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Twelfth Night

Joshua Balan and Ruthellen Cheney (Photo: Ted Alcorn) 



Twelfth Night

By Fern Siegel


To keep Shakespeare fresh for 21st-century audiences, directors often set the plays in new locales.


Whether Shakespeare’s works are grounded in a Nazi-like England (Richard Loncraine’s Richard III) or a prison (Edward Hall’s The Merchant of Venice), it clicks with the right actors and staging.


The Mechanicals’ production of Twelfth Night, now at The Flea Theater, is set in the Roaring 1920s, an age of jazz, indulgence and Gatsby-like wealth. It’s a smart era choice for the comedy, which traffics in mistaken identity, class distinctions and appearance vs. reality.


Director Alexis Confer even adds a jazz quartet to underscore the raucous, as well as romantic nature of the story. And she succeeds on many fronts.


But given the demands of any Shakespearean production, since it takes time to adjust to the language, the overarching concern is cast. And in this Twelfth Night, the results are mixed.


Most of the performances are solid and a few actors deliver standouts. But the twins, Sebastian (Joshua Balan) and Violet (Soma Okoye), on whom the main plot rests, are both flat and monotone. He’s on stage for short time; she has a trickier role to play. Projecting their voices and fully embracing their characters’ specific sensibilities would kick up their performances.


Violet, especially, has a tough assignment. She and her brother are separated by a shipwreck and presume the other dead.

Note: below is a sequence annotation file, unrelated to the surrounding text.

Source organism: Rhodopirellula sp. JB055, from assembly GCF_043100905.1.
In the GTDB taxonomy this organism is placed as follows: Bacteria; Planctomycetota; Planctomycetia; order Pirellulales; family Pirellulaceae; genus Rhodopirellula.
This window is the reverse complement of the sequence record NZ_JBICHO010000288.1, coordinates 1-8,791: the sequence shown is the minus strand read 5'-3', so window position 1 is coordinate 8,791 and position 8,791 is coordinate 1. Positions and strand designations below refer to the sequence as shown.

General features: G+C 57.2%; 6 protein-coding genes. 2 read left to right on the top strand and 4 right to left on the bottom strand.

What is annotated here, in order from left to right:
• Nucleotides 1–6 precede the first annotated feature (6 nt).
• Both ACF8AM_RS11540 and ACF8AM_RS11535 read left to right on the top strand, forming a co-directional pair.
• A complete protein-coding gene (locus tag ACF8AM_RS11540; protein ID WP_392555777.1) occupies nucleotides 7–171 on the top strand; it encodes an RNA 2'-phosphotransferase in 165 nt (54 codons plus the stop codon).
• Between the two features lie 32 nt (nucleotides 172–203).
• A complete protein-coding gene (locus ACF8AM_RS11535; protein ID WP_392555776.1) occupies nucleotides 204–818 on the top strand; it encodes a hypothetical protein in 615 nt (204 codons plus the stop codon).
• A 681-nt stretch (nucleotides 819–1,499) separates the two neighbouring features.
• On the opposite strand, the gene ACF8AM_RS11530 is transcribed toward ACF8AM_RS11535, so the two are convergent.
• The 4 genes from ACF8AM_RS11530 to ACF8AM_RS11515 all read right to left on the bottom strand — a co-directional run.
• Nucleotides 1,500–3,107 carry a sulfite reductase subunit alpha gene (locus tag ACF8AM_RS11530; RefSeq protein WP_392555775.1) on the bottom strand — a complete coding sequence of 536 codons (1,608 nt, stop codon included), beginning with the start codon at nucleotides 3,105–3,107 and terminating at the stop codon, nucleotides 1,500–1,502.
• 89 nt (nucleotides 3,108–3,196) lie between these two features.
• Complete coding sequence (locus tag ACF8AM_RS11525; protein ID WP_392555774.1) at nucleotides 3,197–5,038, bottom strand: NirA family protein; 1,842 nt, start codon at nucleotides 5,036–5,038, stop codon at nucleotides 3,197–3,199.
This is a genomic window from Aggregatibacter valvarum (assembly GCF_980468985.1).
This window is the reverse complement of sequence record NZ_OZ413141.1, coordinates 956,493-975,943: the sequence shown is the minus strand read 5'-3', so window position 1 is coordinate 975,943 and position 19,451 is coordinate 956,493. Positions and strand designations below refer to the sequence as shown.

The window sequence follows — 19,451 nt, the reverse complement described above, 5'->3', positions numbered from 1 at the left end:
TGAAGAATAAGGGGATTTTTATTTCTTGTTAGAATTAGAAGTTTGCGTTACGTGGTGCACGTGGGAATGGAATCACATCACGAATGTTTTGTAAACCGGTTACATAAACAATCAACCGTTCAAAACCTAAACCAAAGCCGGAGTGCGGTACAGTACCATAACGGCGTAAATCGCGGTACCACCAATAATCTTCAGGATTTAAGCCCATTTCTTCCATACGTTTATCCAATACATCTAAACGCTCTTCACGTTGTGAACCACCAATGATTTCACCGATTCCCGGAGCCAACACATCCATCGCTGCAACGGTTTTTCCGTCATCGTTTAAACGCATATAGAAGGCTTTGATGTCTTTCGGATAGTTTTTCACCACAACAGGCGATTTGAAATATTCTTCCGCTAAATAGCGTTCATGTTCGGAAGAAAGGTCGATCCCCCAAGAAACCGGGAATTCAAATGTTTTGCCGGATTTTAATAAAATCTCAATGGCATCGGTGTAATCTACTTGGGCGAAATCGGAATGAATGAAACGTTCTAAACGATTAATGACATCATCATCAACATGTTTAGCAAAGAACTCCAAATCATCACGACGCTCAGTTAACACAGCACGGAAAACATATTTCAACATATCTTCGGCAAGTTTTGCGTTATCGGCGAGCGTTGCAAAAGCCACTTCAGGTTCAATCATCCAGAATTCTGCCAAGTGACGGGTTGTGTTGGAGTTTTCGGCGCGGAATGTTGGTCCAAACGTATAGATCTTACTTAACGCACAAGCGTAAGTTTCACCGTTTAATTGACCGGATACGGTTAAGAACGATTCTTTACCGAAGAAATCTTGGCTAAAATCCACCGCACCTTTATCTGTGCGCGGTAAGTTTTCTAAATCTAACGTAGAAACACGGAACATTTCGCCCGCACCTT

To survive in the city of Illyria, she disguises herself as a man, Cesario, and enters the court of Duke Orsino (a stylish Alejandro Oliva). There, she/he attracts the attentions of the high-born Countess Olivia (a standout Ruthellen Cheney), who carries off imperious, funny and self-possession with ease, while falling in love with Cesario. In turn, Cesario is written as someone who says what he feels — a new experience for Violet — who is indifferent to Olivia’s overtures. That coolness intrigues Olivia. So does her assessment of him as both masculine and feminine looking.


Here’s the comic/gender twist: Violet has to work that same magic on Duke Orsino. He is so smitten by her as a man, he’s just as happy to discover she’s a woman! Twelfth Night’s exploration of gender suggests it is performative and fluid. It’s largely due to Cheney’s Olivia that the premise succeeds.


(L-R) Joe Bowen, Soma Okoye and Alejandro Oliva (Photo: Ted Alcorn) 


It’s notable that in Twelfth Night, Shakespeare posits Orsino as a man who likes music and love and disdains hunting. Both female and male roles are upended. Shakespeare’s gender-bender moments are always thoughtful — think Rosalind in As You Like It.


There is also a subplot involving an inebriated Sir Toby (Armand Lane), Olivia’s cousin, Sir Andrew (Sam Parrott) and Feste (Imani Youngblood, possessed of a lovely jazz singing voice. All three score as comic relief.


Lane plays Toby, an entitled, always-soused lord to the hilt, so does Parrott as Andrew, who is desperate to get Olivia to love him. They function as a humorous interlude, though are cruel to Malvolio, Olivia’s steward (a fawning, well-played Eric Ryan Swanson). They, along with her servant Maria (Libby Barnard), trick and humiliate him. Class cruelty, a reality of Gatsby-era life, is underscored here.


Director Confer uses her space well and, given its physical limits, moves the scenes along at a clipped pace. The Jazz Age setting is a lively one and fits the demands of the romantic subterfuge. A second plus is costume design, thanks to Brynne O’Rourke. She neatly captures the period, especially in the women’s flapper-style clothes.  


The new Flea, now on Thomas Street in Tribeca, offers stadium-seat style theater. It’s a cozy setting for the intimate story of Twelfth Night.


Twelfth Night, The Flea 20 Thomas St. (Through Nov. 13)

Running time: 2 hours